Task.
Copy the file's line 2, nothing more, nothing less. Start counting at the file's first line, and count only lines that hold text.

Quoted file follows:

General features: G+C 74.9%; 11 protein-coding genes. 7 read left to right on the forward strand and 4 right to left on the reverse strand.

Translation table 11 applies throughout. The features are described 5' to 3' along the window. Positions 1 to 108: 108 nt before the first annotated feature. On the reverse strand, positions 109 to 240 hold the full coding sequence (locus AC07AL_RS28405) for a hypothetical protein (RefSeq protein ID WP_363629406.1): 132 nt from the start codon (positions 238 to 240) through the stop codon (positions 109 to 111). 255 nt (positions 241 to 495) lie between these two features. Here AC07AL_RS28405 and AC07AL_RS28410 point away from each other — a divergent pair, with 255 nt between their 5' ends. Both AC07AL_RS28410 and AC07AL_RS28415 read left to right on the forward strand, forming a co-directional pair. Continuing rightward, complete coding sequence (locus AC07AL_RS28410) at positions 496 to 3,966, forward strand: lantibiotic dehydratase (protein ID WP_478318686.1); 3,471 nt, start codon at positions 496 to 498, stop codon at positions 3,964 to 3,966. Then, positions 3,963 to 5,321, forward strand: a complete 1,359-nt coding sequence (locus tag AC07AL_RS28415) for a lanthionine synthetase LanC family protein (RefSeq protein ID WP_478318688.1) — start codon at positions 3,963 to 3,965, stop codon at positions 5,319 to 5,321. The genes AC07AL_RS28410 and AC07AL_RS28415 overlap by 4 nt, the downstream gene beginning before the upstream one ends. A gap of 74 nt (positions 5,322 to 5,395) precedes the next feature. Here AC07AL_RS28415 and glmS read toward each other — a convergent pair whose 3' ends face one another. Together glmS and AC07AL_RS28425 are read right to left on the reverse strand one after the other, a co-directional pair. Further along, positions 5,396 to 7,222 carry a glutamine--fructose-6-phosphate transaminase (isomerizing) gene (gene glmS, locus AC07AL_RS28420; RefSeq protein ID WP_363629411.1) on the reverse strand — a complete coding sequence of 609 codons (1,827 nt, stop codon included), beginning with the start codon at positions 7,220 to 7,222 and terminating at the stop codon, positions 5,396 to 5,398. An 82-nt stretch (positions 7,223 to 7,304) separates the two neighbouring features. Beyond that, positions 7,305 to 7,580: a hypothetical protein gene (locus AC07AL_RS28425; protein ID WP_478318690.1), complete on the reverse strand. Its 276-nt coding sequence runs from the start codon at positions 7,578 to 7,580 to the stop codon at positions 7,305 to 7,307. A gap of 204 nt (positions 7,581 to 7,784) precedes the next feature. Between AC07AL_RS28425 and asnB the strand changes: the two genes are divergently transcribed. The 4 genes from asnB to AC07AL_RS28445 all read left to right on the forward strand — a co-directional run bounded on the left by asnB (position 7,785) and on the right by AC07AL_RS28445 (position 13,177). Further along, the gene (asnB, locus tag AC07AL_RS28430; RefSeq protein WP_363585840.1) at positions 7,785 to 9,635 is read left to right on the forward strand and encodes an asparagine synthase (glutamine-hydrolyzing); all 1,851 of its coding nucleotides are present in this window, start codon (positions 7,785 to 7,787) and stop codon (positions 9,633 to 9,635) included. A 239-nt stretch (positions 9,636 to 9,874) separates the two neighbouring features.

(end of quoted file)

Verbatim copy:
Translation table 11 applies throughout. The features are described 5' to 3' along the window. Positions 1 to 108: 108 nt before the first annotated feature. On the reverse strand, positions 109 to 240 hold the full coding sequence (locus AC07AL_RS28405) for a hypothetical protein (RefSeq protein ID WP_363629406.1): 132 nt from the start codon (positions 238 to 240) through the stop codon (positions 109 to 111). 255 nt (positions 241 to 495) lie between these two features. Here AC07AL_RS28405 and AC07AL_RS28410 point away from each other — a divergent pair, with 255 nt between their 5' ends. Both AC07AL_RS28410 and AC07AL_RS28415 read left to right on the forward strand, forming a co-directional pair. Continuing rightward, complete coding sequence (locus AC07AL_RS28410) at positions 496 to 3,966, forward strand: lantibiotic dehydratase (protein ID WP_478318686.1); 3,471 nt, start codon at positions 496 to 498, stop codon at positions 3,964 to 3,966. Then, positions 3,963 to 5,321, forward strand: a complete 1,359-nt coding sequence (locus tag AC07AL_RS28415) for a lanthionine synthetase LanC family protein (RefSeq protein ID WP_478318688.1) — start codon at positions 3,963 to 3,965, stop codon at positions 5,319 to 5,321. The genes AC07AL_RS28410 and AC07AL_RS28415 overlap by 4 nt, the downstream gene beginning before the upstream one ends. A gap of 74 nt (positions 5,322 to 5,395) precedes the next feature. Here AC07AL_RS28415 and glmS read toward each other — a convergent pair whose 3' ends face one another. Together glmS and AC07AL_RS28425 are read right to left on the reverse strand one after the other, a co-directional pair. Further along, positions 5,396 to 7,222 carry a glutamine--fructose-6-phosphate transaminase (isomerizing) gene (gene glmS, locus AC07AL_RS28420; RefSeq protein ID WP_363629411.1) on the reverse strand — a complete coding sequence of 609 codons (1,827 nt, stop codon included), beginning with the start codon at positions 7,220 to 7,222 and terminating at the stop codon, positions 5,396 to 5,398. An 82-nt stretch (positions 7,223 to 7,304) separates the two neighbouring features. Beyond that, positions 7,305 to 7,580: a hypothetical protein gene (locus AC07AL_RS28425; protein ID WP_478318690.1), complete on the reverse strand. Its 276-nt coding sequence runs from the start codon at positions 7,578 to 7,580 to the stop codon at positions 7,305 to 7,307. A gap of 204 nt (positions 7,581 to 7,784) precedes the next feature. Between AC07AL_RS28425 and asnB the strand changes: the two genes are divergently transcribed. The 4 genes from asnB to AC07AL_RS28445 all read left to right on the forward strand — a co-directional run bounded on the left by asnB (position 7,785) and on the right by AC07AL_RS28445 (position 13,177). Further along, the gene (asnB, locus tag AC07AL_RS28430; RefSeq protein WP_363585840.1) at positions 7,785 to 9,635 is read left to right on the forward strand and encodes an asparagine synthase (glutamine-hydrolyzing); all 1,851 of its coding nucleotides are present in this window, start codon (positions 7,785 to 7,787) and stop codon (positions 9,633 to 9,635) included. A 239-nt stretch (positions 9,636 to 9,874) separates the two neighbouring features.